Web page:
US expresses concerns about Turkey's graft crisis
WASHINGTON - Agence France-Presse
US State Department spokeswoman Jen Psaki told reporters that Washington's concerns regarding the events unfolding in Turkey have been expressed 'directly, publicly and privately,' during her press briefing Jan. 9. AFP photoThe United States is watching with concern a deepening political crisis unfolding in its key ally Turkey, and has voiced its disquiet to Turkish leaders, a U.S. official said Jan. 9.
"In our conversations with all stakeholders in Turkey, we continue to make clear that the United States supports the desire of the Turkish people for a legal system that meets the highest standards of fairness, timeliness and transparency," U.S. State Department spokeswoman Jen Psaki told reporters.
Washington believes in a system "where no one is above the law and where allegations against public figures are investigated impartially," she added.
"Turkey is and remains a key U.S. ally," Psaki said. "We've expressed our concerns about some of the events that are happening on the ground directly, publicly and privately."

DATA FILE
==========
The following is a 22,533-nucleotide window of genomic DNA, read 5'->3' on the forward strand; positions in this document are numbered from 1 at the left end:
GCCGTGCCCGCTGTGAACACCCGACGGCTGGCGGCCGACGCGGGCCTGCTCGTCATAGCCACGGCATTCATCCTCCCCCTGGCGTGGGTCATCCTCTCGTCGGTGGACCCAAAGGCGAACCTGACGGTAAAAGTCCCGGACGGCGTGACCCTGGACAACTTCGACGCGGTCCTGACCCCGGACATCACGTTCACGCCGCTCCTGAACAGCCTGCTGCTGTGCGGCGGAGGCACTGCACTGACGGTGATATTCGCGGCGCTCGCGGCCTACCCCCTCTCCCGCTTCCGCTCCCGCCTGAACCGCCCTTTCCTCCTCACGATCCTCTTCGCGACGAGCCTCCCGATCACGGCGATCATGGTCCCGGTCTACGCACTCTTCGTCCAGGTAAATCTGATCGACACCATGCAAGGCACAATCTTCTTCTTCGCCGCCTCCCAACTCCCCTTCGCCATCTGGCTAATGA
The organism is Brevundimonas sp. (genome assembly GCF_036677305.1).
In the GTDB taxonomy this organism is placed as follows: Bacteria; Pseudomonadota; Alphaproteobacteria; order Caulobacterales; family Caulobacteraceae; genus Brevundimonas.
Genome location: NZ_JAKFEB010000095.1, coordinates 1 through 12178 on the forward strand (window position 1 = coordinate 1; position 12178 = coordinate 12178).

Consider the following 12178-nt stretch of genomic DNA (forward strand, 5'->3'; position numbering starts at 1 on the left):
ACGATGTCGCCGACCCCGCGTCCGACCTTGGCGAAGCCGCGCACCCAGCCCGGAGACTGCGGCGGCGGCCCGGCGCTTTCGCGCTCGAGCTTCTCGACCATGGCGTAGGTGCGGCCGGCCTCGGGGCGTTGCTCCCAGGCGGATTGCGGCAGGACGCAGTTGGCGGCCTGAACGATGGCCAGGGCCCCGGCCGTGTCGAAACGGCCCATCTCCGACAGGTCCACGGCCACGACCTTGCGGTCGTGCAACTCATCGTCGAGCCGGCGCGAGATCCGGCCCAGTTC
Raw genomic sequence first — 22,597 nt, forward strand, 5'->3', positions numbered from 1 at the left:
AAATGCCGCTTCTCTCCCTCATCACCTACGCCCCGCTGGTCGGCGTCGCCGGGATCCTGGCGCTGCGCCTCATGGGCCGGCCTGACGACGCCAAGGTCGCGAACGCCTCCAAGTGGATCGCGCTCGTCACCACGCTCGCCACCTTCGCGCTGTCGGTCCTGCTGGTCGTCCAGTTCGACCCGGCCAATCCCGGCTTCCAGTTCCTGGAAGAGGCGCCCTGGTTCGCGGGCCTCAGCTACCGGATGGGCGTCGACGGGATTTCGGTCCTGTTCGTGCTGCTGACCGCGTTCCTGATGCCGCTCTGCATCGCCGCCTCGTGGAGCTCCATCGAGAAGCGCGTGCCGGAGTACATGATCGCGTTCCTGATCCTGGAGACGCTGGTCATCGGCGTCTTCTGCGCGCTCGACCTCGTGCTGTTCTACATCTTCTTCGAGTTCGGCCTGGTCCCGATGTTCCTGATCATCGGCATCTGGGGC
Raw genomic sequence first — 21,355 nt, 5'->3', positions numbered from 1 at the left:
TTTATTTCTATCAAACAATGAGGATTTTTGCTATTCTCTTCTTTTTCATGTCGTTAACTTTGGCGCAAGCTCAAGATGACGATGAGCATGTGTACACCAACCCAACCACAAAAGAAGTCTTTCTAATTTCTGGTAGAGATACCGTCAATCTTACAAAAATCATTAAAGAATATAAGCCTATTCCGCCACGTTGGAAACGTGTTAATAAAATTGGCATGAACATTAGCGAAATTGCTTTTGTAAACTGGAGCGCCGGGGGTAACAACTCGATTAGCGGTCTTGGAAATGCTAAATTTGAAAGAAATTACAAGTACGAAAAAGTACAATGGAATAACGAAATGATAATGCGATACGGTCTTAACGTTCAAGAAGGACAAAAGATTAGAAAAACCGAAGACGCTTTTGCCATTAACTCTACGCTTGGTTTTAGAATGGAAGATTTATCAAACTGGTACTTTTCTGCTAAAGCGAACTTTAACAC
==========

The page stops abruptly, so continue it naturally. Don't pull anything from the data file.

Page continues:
Concerns on PM Erdoğan’s actions ‘voiced’
Upon a journalist’s question asking if Washington considered the Turkish prime minister “a leader who respects democracy” referring to the latest row with the judiciary, Paski said that the U.S. voiced its opinion as it “saw fit.”
“I will say that when we have concerns about [Erdoğan’s] actions, we express those. And that’s something I have just done today,” Psaki said.
The turmoil erupted mid-December amid allegations of corruption implicating the sons of three ex-ministers and businessmen close to the government of Prime Minister Recep Tayyip Erdoğan.
The ruling Justice and Development Party (AKP) has insisted it will overcome the probes, while Erdoğan has described it as a "plot" to topple his 11-year government.
The government struck back with a wave of police sackings, as well as recent moves in past days to increase control on the judiciary.